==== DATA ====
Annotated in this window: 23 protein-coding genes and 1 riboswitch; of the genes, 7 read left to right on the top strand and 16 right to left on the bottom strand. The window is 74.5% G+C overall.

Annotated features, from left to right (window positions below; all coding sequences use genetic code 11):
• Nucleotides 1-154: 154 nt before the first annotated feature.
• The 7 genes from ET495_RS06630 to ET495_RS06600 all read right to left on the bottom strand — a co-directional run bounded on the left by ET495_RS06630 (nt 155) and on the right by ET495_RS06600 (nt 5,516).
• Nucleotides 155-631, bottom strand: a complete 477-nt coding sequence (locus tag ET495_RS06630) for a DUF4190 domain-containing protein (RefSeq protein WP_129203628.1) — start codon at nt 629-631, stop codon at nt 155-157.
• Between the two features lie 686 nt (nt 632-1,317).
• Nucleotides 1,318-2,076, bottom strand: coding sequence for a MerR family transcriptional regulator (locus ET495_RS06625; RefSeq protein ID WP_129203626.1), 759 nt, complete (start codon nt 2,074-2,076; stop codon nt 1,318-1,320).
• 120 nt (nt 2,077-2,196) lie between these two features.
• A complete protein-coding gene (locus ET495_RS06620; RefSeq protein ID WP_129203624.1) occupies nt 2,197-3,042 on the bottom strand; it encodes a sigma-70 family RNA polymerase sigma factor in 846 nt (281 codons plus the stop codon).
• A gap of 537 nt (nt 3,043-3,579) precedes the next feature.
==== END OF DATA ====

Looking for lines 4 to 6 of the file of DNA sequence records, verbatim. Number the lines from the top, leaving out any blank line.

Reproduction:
• The 7 genes from ET495_RS06630 to ET495_RS06600 all read right to left on the bottom strand — a co-directional run bounded on the left by ET495_RS06630 (nt 155) and on the right by ET495_RS06600 (nt 5,516).
• Nucleotides 155-631, bottom strand: a complete 477-nt coding sequence (locus tag ET495_RS06630) for a DUF4190 domain-containing protein (RefSeq protein WP_129203628.1) — start codon at nt 629-631, stop codon at nt 155-157.
• Between the two features lie 686 nt (nt 632-1,317).